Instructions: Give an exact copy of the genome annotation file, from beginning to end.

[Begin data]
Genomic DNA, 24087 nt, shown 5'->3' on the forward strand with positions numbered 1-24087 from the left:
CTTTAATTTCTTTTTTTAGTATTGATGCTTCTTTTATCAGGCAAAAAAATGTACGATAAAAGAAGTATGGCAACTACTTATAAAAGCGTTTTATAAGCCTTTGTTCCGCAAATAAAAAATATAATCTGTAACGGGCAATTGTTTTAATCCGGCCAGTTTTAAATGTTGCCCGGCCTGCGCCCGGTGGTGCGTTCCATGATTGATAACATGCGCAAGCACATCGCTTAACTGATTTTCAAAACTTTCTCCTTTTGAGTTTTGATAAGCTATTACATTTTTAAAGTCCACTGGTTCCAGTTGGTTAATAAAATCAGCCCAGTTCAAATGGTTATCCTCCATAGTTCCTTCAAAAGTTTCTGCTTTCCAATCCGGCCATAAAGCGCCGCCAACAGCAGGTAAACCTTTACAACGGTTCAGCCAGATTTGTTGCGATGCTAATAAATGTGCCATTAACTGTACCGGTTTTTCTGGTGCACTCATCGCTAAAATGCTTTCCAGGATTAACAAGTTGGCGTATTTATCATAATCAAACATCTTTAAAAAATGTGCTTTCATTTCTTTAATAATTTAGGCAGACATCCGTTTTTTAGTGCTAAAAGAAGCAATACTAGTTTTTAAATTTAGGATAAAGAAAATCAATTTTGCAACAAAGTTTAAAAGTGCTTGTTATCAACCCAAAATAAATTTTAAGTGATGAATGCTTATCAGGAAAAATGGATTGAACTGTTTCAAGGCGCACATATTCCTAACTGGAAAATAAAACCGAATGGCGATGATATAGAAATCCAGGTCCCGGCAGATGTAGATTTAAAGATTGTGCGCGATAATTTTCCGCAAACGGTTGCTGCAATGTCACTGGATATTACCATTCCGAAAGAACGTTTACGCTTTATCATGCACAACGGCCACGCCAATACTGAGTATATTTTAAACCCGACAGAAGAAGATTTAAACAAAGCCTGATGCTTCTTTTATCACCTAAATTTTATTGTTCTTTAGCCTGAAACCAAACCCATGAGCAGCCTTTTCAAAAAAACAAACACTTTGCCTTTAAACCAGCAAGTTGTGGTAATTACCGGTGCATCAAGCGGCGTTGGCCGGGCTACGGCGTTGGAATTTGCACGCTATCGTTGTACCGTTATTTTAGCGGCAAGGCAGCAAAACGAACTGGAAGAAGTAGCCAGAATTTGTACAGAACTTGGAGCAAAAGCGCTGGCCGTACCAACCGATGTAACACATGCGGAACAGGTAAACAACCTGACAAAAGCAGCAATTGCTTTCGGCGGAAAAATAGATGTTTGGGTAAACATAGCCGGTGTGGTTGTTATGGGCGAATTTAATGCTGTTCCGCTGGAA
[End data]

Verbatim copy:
Genomic DNA, 24087 nt, shown 5'->3' on the forward strand with positions numbered 1-24087 from the left:
CTTTAATTTCTTTTTTTAGTATTGATGCTTCTTTTATCAGGCAAAAAAATGTACGATAAAAGAAGTATGGCAACTACTTATAAAAGCGTTTTATAAGCCTTTGTTCCGCAAATAAAAAATATAATCTGTAACGGGCAATTGTTTTAATCCGGCCAGTTTTAAATGTTGCCCGGCCTGCGCCCGGTGGTGCGTTCCATGATTGATAACATGCGCAAGCACATCGCTTAACTGATTTTCAAAACTTTCTCCTTTTGAGTTTTGATAAGCTATTACATTTTTAAAGTCCACTGGTTCCAGTTGGTTAATAAAATCAGCCCAGTTCAAATGGTTATCCTCCATAGTTCCTTCAAAAGTTTCTGCTTTCCAATCCGGCCATAAAGCGCCGCCAACAGCAGGTAAACCTTTACAACGGTTCAGCCAGATTTGTTGCGATGCTAATAAATGTGCCATTAACTGTACCGGTTTTTCTGGTGCACTCATCGCTAAAATGCTTTCCAGGATTAACAAGTTGGCGTATTTATCATAATCAAACATCTTTAAAAAATGTGCTTTCATTTCTTTAATAATTTAGGCAGACATCCGTTTTTTAGTGCTAAAAGAAGCAATACTAGTTTTTAAATTTAGGATAAAGAAAATCAATTTTGCAACAAAGTTTAAAAGTGCTTGTTATCAACCCAAAATAAATTTTAAGTGATGAATGCTTATCAGGAAAAATGGATTGAACTGTTTCAAGGCGCACATATTCCTAACTGGAAAATAAAACCGAATGGCGATGATATAGAAATCCAGGTCCCGGCAGATGTAGATTTAAAGATTGTGCGCGATAATTTTCCGCAAACGGTTGCTGCAATGTCACTGGATATTACCATTCCGAAAGAACGTTTACGCTTTATCATGCACAACGGCCACGCCAATACTGAGTATATTTTAAACCCGACAGAAGAAGATTTAAACAAAGCCTGATGCTTCTTTTATCACCTAAATTTTATTGTTCTTTAGCCTGAAACCAAACCCATGAGCAGCCTTTTCAAAAAAACAAACACTTTGCCTTTAAACCAGCAAGTTGTGGTAATTACCGGTGCATCAAGCGGCGTTGGCCGGGCTACGGCGTTGGAATTTGCACGCTATCGTTGTACCGTTATTTTAGCGGCAAGGCAGCAAAACGAACTGGAAGAAGTAGCCAGAATTTGTACAGAACTTGGAGCAAAAGCGCTGGCCGTACCAACCGATGTAACACATGCGGAACAGGTAAACAACCTGACAAAAGCAGCAATTGCTTTCGGCGGAAAAATAGATGTTTGGGTAAACATAGCCGGTGTGGTTGTTATGGGCGAATTTAATGCTGTTCCGCTGGAA